<a href="mailto: dvsavini@cbs.com; mhlebeau@cbs.com; mayoungerman@cbs.com" target="_blank">Send Your Tips To Dave Savini</a>By Dave Savini

(CBS) — Cameras catching criminals in action, yet the offenders remain free. Home surveillance cameras record potentially great evidence, but police do not always use it. CBS 2 Investigator Dave Savini has this original report.

An alleged crook uses a tool to get through the front door of a Bucktown condominium building. The offense is caught on several security cameras. Daria Bernacki lives in the building and says she wants police action.

“I feel like I’m doing my part,” said Bernacki.

Video cameras she and other tenants installed show the burglar heading to the garage where he steals an expensive mountain bike. Bernacki says police have not looked at the video.

If police would have responded to her call, they would have seen on the video, the offender putting his hand on the door before prying it open. Then, they could have dusted for a print.

It was the second break-in at the building in a month. Tenants reported another burglary to police 10 days earlier. A suspect was seen on camera walking through the building and taking UPS packages. Police never came to look at that tape either.

“I’m afraid of that, this is escalating into something that can be a lot more serious very soon and I’m worried,” said Bernacki.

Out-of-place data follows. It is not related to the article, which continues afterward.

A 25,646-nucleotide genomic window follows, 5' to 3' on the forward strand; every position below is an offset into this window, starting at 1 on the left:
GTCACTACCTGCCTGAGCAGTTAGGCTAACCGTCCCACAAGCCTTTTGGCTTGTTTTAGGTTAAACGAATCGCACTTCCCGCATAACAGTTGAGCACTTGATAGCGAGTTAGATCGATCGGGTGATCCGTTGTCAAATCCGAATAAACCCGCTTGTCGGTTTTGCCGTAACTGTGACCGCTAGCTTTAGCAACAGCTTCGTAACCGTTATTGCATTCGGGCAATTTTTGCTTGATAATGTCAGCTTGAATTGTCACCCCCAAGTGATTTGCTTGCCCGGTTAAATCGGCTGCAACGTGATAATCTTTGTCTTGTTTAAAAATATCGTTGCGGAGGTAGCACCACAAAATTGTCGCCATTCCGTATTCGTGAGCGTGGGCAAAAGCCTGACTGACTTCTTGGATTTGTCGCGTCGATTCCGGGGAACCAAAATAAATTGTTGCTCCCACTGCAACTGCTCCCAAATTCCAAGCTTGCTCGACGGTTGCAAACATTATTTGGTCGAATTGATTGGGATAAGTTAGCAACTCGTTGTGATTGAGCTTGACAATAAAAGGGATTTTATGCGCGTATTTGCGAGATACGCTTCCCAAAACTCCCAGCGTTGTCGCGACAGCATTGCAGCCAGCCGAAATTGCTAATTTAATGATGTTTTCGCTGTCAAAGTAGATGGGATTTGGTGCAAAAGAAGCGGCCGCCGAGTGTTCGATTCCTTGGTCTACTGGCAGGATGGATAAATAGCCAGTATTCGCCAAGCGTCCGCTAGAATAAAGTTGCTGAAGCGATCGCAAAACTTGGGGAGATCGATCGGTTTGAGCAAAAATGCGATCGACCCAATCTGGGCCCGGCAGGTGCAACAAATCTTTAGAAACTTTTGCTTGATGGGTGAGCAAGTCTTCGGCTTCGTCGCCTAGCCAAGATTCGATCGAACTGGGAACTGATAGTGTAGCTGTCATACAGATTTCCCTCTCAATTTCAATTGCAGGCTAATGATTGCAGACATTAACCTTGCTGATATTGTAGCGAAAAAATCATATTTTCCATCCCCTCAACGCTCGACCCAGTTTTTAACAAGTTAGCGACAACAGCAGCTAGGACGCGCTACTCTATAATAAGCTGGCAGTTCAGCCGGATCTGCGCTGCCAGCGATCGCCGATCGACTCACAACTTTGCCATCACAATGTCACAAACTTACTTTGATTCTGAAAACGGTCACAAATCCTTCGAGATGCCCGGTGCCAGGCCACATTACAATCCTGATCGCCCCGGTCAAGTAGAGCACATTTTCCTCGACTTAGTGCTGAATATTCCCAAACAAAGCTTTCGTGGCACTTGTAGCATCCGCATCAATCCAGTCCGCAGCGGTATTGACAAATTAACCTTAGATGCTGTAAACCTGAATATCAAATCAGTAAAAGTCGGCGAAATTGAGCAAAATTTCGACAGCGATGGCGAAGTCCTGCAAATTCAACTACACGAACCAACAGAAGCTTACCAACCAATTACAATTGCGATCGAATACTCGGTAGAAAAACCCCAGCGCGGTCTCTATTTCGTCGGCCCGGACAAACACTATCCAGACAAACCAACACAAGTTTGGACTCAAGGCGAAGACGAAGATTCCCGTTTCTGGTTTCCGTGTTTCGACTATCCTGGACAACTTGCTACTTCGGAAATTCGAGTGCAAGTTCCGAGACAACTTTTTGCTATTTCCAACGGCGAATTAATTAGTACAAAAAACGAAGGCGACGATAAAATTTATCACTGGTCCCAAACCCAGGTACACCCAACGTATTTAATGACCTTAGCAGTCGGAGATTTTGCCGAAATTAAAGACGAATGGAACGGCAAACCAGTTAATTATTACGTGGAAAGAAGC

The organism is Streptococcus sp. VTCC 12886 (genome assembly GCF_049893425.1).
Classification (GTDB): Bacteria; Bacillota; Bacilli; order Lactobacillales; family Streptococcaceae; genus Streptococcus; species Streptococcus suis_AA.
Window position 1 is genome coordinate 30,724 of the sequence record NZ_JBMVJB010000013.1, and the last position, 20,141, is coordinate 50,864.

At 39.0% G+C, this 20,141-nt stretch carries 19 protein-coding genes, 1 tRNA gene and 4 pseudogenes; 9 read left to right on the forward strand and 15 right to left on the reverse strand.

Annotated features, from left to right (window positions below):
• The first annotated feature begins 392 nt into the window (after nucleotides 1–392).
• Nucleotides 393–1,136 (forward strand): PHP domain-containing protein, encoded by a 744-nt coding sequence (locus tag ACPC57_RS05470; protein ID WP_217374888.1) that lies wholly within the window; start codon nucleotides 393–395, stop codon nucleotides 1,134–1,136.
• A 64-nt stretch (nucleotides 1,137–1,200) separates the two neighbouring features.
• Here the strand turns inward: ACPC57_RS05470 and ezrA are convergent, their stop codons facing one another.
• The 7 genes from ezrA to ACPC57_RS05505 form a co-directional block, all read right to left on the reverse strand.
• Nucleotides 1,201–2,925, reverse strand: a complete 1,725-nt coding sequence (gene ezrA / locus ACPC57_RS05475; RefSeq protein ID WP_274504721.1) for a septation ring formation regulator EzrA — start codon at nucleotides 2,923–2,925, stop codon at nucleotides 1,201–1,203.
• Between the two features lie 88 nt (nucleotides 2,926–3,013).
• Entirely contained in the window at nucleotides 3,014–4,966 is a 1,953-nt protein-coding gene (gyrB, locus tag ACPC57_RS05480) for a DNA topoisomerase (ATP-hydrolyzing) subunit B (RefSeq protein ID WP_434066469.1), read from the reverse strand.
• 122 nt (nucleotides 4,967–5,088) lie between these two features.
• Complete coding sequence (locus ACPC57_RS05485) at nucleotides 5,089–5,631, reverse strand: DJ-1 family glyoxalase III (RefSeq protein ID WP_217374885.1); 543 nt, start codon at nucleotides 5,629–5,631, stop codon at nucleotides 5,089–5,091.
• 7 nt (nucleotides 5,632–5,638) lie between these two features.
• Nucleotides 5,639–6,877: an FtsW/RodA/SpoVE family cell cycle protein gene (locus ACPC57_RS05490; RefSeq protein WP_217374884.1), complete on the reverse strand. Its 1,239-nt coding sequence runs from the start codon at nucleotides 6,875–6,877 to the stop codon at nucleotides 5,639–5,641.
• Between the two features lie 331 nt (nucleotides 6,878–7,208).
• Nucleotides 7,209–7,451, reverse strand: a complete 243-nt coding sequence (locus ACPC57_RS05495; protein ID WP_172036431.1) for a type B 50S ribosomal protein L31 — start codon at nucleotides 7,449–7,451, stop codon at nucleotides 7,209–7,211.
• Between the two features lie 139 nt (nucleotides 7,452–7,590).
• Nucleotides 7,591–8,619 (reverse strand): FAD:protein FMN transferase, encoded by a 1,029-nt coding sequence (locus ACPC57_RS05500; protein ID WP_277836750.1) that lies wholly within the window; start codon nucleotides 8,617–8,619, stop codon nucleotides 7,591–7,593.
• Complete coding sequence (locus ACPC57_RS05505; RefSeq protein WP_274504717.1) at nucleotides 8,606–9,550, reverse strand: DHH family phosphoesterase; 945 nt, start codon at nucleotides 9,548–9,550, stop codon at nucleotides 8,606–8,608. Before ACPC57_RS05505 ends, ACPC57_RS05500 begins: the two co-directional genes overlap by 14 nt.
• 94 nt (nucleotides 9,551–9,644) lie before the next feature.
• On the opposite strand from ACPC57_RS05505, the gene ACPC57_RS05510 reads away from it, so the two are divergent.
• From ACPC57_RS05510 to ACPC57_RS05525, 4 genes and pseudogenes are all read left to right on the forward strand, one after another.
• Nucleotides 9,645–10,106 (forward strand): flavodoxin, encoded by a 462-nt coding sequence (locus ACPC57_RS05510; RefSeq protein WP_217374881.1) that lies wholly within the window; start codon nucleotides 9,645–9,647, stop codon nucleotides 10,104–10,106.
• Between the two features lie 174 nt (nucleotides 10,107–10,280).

None of these alleged criminals have been caught. The fact is, in Chicago, burglars are hardly ever caught. In 2012, 13.9 percent of burglaries were solved. This year, 14.8 percent were solved.

“We have someone actually on videotape and it’s pointless,” said Bernacki.

Video can make a difference in solving crimes. Two burglars caught on tape breaking into a business, and smashing the camera, were caught by police in Florida. Police recovered the video and it made the difference in catching the offenders says David Welles, who runs a security camera company.

“Of the incidents we catch on video, it’s about 50 percent that they catch the guy,” said Welles. “And typically police know who the person is.”

In another case in Worth, Sherry Vanoskey’s home surveillance camera caught a man as he was stealing bikinis that were drying in Vanoskey’s backyard.

“They [police] came and they copied our hard drive and blew up the picture and they were able to use that,” Vanoskey said about police successfully using the video to arrest the suspect that same week.

Vanoskey says without the video, “He would have never been caught”.

“I’m just worried someone will get hurt and then maybe we will be taken seriously,” said Bernacki.

Because of our investigation, the Chicago Police Department is now investigating the break-ins at her Bucktown building.

Police officials say both break-ins lacked the necessary details when they were first reported.

The victims say otherwise and that they called 911 but got the run around.

As far as the solve rate goes, police sources say there often is less evidence and fewer witnesses to burglaries, making those tough cases to solve.

Some surveillance video is better than others. The latest technology can capture a very clear image of an offender.

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